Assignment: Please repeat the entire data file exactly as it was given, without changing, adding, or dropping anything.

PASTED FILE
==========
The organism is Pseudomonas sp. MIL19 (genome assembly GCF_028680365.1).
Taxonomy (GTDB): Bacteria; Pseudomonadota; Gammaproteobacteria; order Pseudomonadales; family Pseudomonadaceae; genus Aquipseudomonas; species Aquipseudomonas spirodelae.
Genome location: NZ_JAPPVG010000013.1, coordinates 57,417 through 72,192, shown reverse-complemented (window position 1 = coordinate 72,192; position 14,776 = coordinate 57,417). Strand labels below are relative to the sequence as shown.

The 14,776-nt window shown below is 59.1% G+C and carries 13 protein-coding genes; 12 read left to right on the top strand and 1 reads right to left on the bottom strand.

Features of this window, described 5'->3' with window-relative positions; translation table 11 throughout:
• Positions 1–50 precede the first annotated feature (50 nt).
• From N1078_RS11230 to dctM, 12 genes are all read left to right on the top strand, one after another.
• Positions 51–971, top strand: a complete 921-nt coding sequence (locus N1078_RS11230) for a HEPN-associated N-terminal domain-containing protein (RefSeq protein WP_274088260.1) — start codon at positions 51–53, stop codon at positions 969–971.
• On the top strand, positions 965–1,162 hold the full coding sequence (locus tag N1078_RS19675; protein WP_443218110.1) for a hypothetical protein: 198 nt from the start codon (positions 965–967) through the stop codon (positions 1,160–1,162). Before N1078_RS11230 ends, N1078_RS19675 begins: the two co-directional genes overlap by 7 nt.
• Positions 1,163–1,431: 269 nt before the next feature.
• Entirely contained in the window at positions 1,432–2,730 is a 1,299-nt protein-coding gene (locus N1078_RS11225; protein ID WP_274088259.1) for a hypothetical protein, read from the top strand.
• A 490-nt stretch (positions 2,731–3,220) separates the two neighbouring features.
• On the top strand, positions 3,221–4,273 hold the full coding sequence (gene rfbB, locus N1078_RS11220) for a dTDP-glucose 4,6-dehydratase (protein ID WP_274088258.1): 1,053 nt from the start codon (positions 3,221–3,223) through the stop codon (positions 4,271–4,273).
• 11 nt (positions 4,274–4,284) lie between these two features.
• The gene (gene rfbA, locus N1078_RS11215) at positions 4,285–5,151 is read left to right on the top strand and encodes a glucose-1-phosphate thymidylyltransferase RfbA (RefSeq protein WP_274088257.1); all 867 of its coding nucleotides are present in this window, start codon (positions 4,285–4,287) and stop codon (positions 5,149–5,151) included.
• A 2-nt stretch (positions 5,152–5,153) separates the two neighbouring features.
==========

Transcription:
The organism is Pseudomonas sp. MIL19 (genome assembly GCF_028680365.1).
Taxonomy (GTDB): Bacteria; Pseudomonadota; Gammaproteobacteria; order Pseudomonadales; family Pseudomonadaceae; genus Aquipseudomonas; species Aquipseudomonas spirodelae.
Genome location: NZ_JAPPVG010000013.1, coordinates 57,417 through 72,192, shown reverse-complemented (window position 1 = coordinate 72,192; position 14,776 = coordinate 57,417). Strand labels below are relative to the sequence as shown.

The 14,776-nt window shown below is 59.1% G+C and carries 13 protein-coding genes; 12 read left to right on the top strand and 1 reads right to left on the bottom strand.

Features of this window, described 5'->3' with window-relative positions; translation table 11 throughout:
• Positions 1–50 precede the first annotated feature (50 nt).
• From N1078_RS11230 to dctM, 12 genes are all read left to right on the top strand, one after another.
• Positions 51–971, top strand: a complete 921-nt coding sequence (locus N1078_RS11230) for a HEPN-associated N-terminal domain-containing protein (RefSeq protein WP_274088260.1) — start codon at positions 51–53, stop codon at positions 969–971.
• On the top strand, positions 965–1,162 hold the full coding sequence (locus tag N1078_RS19675; protein WP_443218110.1) for a hypothetical protein: 198 nt from the start codon (positions 965–967) through the stop codon (positions 1,160–1,162). Before N1078_RS11230 ends, N1078_RS19675 begins: the two co-directional genes overlap by 7 nt.
• Positions 1,163–1,431: 269 nt before the next feature.
• Entirely contained in the window at positions 1,432–2,730 is a 1,299-nt protein-coding gene (locus N1078_RS11225; protein ID WP_274088259.1) for a hypothetical protein, read from the top strand.
• A 490-nt stretch (positions 2,731–3,220) separates the two neighbouring features.
• On the top strand, positions 3,221–4,273 hold the full coding sequence (gene rfbB, locus N1078_RS11220) for a dTDP-glucose 4,6-dehydratase (protein ID WP_274088258.1): 1,053 nt from the start codon (positions 3,221–3,223) through the stop codon (positions 4,271–4,273).
• 11 nt (positions 4,274–4,284) lie between these two features.
• The gene (gene rfbA, locus N1078_RS11215) at positions 4,285–5,151 is read left to right on the top strand and encodes a glucose-1-phosphate thymidylyltransferase RfbA (RefSeq protein WP_274088257.1); all 867 of its coding nucleotides are present in this window, start codon (positions 4,285–4,287) and stop codon (positions 5,149–5,151) included.
• A 2-nt stretch (positions 5,152–5,153) separates the two neighbouring features.